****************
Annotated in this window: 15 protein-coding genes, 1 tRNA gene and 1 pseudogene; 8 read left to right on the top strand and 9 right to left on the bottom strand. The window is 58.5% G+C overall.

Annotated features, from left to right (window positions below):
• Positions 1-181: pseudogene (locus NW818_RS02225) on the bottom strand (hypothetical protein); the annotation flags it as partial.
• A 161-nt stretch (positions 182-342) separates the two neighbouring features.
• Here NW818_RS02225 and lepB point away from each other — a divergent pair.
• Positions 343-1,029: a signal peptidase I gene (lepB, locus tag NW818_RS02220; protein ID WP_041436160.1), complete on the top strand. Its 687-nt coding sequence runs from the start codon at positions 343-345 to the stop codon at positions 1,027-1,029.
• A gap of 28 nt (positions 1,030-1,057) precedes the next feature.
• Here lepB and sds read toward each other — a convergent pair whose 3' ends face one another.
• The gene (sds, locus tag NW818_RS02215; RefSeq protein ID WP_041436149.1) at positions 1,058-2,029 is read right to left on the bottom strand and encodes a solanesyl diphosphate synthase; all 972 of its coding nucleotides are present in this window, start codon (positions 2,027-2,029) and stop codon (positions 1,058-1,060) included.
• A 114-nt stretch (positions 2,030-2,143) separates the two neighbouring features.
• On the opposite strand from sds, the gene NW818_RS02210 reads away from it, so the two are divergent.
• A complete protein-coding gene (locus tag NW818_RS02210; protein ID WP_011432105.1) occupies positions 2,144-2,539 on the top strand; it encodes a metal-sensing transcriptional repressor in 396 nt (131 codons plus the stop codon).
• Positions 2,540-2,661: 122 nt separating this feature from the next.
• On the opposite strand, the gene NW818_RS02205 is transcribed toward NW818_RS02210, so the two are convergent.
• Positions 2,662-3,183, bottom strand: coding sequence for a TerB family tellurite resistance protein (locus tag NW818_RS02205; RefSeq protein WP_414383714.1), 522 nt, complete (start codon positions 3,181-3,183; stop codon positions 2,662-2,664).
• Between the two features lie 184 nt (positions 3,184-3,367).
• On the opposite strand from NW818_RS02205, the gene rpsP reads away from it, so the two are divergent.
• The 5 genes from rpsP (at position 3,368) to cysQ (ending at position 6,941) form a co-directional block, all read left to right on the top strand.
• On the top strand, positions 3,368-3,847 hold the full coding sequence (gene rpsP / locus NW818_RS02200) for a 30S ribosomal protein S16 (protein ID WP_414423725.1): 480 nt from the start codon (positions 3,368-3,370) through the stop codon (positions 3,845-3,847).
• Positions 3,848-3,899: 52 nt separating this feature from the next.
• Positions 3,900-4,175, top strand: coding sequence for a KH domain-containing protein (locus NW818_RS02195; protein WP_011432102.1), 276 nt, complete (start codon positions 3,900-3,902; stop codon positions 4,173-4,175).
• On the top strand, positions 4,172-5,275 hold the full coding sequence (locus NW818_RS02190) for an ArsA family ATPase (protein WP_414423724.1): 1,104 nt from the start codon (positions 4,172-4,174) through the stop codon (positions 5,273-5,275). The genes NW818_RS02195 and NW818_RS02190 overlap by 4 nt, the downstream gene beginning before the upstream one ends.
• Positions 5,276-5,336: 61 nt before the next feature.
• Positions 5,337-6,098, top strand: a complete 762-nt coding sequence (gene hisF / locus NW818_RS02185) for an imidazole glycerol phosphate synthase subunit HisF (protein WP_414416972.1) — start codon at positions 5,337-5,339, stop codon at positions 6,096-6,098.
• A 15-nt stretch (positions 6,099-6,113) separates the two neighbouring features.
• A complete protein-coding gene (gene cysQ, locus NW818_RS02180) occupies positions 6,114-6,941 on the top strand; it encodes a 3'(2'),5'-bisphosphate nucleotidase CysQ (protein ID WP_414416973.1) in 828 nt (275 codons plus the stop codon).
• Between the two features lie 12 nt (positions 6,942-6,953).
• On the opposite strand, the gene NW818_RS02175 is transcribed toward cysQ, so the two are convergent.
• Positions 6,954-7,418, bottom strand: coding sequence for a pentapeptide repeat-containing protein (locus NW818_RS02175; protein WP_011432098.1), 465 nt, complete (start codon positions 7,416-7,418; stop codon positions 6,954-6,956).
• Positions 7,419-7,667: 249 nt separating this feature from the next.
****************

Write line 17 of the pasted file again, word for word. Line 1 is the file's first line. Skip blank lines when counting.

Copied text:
• On the opposite strand from NW818_RS02205, the gene rpsP reads away from it, so the two are divergent.